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Patrick Graupp began his training career at the SANYO Electric Corporate Training Center in Japan after graduating with Highest Honors from Drexel University in 1980. There he learned to deliver TWI from his mentor Kazuhiko Shibuya. Mr. Shibuya was trained by Kenji Ogawa who was trained by the four TWI Inc. trainers sent from the US to help Japan rebuild industry in 1951. Patrick earned an MBA from Boston University while heading Sanyo's global training effort. He was later promoted to the head of Human Resources for SANYO North America Corp. in San Diego, CA where he settled.
Patrick partnered with Bob Wrona in 2001 to conduct TWI pilot projects in Syracuse, NY that became the foundation for the TWI Institute which has since trained a rapidly expanding global network of over 1100 certified trainers who are now delivering TWI training in the manufacturing, health care, construction, energy, and service industries in the US and around the globe. These efforts were outlined in their book The TWI Workbook: Essential Skills for Supervisors, a Shingo Research and Professional Publication Prize Recipient for 2007 now in its 2nd Edition. Patrick is also the author of Implementing TWI: Creating and Managing a Skills-Based Culture which was published by Productivity Press in 2010, Getting to Standard Work in Health Care: Using TWI to Create a Foundation for Quality Care published by CRC Press in 2012, and Building a Global Learning Organization: Using TWI to Succeed with Strategic Workforce Expansion in the LEGO Group published by CRC Press in 2014.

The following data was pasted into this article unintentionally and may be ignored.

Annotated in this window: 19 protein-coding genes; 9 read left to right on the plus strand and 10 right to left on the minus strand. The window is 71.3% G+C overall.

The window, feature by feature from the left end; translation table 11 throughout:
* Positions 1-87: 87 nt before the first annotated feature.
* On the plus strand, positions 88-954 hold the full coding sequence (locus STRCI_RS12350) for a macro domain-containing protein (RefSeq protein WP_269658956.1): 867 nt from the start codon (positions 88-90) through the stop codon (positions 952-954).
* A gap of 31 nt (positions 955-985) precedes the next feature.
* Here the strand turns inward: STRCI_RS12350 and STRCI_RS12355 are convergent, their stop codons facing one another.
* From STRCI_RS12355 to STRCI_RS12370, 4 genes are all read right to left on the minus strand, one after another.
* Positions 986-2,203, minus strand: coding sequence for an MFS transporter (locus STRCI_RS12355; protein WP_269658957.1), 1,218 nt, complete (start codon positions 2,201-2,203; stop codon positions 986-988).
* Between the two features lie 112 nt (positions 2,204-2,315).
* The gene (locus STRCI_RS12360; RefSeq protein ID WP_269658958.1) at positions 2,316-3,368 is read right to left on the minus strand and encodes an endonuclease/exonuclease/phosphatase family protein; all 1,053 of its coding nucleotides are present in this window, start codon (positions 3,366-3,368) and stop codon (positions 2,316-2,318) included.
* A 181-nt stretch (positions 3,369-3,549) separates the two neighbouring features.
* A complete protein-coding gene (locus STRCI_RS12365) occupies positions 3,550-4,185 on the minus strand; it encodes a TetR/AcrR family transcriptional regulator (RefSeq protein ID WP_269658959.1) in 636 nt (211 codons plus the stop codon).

Skip Steward earned an MBA and is experienced in diverse industries including automotive, machining, food, process, service and healthcare. He is a Shingo examiner, a Certified Quality Engineer (CQE), a Quality Management System Auditor, a certified Six Sigma Black Belt, and a certified Lean Champion. Mr. Steward is a certified trainer in TWI Job Instructions (JI), Job Relations (JR), and Job Methods (JM). He is an award-winning leader who has implemented streamlined business systems that deliver significant contributions to the bottom line, while increasing employee performance and improving productivity. He is recognized for superior project management and communication skills and has spoken both nationally and internationally.